This engaging book of essays is one of the more durable works in food literature. It has been through innumerable printings since its publication in 1927 by the distinguished house of Jonathan Cape in Britain and in 1928 by A.A. Knopf in the United States.
Shand (1888-1960), a journalist and respected architecture critic, was also a devotee of good food and fine wine. Of his four books on those subjects, published between 1925 and 1929, this was the most popular by far. He shows himself to be exhilaratingly opinionated on almost any item of food or drink that he encountered, and his book is a springboard for outrageous observations on all food subjects from hors d’oeuvre and charcuterie to soup, fish, vegetables, cheeses, and sweets.
“Pickles,” Shand writes, “can be regarded as a delicacy exclusive to the servants’ hall, and as such need not detain our attention.” “Cauliflowers and brussels sprouts,” he notes, “are fellow-sufferers from the Turkish bath method of English vegetable cookery.” As for omelettes, they “can be made in France, Belgium, and French-speaking Switzerland. In all other countries the name is either the courtesy title for a heavy-handed imitation, or else it denotes a peculiarly different concept of the culinary art in its application to beaten eggs.”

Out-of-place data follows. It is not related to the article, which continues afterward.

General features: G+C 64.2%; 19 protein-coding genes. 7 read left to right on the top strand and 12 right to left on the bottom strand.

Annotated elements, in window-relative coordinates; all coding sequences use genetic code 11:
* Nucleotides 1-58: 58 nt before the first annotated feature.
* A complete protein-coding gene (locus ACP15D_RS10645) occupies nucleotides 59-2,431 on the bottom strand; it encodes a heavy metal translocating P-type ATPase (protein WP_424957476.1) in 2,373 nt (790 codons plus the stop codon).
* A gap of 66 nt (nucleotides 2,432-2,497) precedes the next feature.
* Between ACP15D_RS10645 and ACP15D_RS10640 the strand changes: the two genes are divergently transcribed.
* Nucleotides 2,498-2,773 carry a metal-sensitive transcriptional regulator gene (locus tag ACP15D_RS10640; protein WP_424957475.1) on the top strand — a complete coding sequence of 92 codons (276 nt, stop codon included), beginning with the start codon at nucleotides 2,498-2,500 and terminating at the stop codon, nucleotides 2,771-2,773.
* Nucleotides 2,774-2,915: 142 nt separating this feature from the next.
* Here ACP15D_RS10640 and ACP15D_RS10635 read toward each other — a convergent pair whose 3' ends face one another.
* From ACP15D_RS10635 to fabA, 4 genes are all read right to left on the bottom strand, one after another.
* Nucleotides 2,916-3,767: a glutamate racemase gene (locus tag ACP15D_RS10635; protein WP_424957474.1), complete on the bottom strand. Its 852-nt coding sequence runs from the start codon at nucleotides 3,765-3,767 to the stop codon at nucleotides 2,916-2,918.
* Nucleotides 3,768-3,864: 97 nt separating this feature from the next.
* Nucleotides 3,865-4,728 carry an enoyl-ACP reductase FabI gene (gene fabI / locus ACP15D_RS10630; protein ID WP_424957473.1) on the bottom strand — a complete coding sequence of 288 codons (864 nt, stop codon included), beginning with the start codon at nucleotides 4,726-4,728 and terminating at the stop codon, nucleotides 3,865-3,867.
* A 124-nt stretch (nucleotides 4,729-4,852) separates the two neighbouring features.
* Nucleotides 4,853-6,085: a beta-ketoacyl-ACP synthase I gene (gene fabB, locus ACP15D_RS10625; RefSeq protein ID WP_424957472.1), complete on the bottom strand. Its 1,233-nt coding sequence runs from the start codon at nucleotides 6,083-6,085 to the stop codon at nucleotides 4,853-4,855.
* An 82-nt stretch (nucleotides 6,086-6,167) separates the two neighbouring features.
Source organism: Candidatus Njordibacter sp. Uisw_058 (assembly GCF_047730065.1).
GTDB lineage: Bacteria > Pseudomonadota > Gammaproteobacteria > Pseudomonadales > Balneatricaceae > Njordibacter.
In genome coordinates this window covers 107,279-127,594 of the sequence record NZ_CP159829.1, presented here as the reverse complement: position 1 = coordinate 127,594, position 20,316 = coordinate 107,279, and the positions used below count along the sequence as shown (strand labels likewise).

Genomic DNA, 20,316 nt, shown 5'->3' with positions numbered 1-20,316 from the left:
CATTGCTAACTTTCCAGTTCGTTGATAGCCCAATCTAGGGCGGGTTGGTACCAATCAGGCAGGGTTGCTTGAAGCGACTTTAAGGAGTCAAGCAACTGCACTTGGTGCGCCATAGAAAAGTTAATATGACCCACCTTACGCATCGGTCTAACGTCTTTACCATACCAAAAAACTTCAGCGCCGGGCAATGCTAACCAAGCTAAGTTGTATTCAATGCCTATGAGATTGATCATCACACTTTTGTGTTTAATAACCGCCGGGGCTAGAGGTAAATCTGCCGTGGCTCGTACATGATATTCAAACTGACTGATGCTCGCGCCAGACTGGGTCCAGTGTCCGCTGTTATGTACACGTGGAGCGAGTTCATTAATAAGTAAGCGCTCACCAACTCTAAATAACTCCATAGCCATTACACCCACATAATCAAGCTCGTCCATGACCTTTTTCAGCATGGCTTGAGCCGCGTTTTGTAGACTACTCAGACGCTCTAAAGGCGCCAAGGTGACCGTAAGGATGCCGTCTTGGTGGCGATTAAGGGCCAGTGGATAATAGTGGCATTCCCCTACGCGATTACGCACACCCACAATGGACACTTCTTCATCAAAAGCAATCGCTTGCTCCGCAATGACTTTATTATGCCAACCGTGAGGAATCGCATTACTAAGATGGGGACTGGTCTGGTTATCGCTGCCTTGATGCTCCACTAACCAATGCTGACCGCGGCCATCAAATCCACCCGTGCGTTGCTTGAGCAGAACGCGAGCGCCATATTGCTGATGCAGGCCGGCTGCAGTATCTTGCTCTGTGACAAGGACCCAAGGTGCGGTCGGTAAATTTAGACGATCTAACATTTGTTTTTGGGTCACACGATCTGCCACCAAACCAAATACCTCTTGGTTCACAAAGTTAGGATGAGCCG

Yes, Shand does also approve of many foods, but the thorns are more immediately noticeable than the roses. This venerable book always was, always will be, delightful reading.
The copy on offer is a Very Good UK first edition printing issued by Cape in 1927. The interior is in superb condition, clean throughout (except for three tiny reddish spots on page 110, which we do so hope are claret); the binding is in blue, with gold stamping on the slightly darkened spine. Also present, the rarely seen dust jacket, which, while missing about one third of its back and a substantial portion of its spine (not, happily, including the book title), does have the very striking front panel intact, as well as the clipped front flap. Now protected in a mylar sleeve, it is a good a jacket as we’ve seen —and the only one on a UK first. Very desirable.